It doesn’t take much of a genius to read water like this (above). Obviously, there’s a tide rip in progress as the current sweeps around this headland. It’s a lot trickier to see the tiny wind-ripples. These run at right-angles to the true wind (try blowing onto a big bowl of soup), they’re there all the time, and once you can read them you can tell at a glance what the wind direction really is. This is vital if you’re setting up to go for a mooring under sail or are dead-running and concerned about coming by the lee. All the onboard data—electronic or physical—read apparent wind, which is useful for setting sails, but not much good for anything else. A wind indicator might have a true wind option, but trying to judge numbers and turn them into decisions is a lot harder than using your eyes.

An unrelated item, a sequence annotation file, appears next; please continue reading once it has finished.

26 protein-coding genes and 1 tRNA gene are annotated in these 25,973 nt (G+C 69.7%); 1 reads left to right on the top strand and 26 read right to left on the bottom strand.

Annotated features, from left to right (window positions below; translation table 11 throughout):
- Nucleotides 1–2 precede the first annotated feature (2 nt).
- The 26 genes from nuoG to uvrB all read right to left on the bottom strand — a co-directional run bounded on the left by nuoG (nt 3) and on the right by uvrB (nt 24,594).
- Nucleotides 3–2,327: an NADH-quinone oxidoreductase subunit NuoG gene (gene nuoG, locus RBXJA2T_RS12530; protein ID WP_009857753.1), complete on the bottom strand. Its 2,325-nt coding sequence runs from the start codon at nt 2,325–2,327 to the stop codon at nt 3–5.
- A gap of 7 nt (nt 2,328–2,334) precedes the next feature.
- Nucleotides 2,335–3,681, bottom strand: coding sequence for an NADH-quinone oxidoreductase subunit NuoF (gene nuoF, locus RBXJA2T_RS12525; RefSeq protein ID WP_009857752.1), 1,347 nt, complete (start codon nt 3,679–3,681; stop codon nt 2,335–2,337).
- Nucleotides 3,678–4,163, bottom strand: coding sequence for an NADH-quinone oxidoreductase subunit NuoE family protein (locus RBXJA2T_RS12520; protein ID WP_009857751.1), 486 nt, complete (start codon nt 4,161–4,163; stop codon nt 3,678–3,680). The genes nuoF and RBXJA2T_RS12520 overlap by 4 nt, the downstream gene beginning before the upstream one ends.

Iconic Merlin in the Biennial Newport-Bermuda Race
If you’re over 40 and know anything about sailing, you probably know exactly who Bill Lee is. The image is clear: bushy brown hair escaping from a Gilligan-style bucket hat, oversized sunglasses and a wrinkled flower-print button-down shirt. We (I’m 43) can also picture the ...read more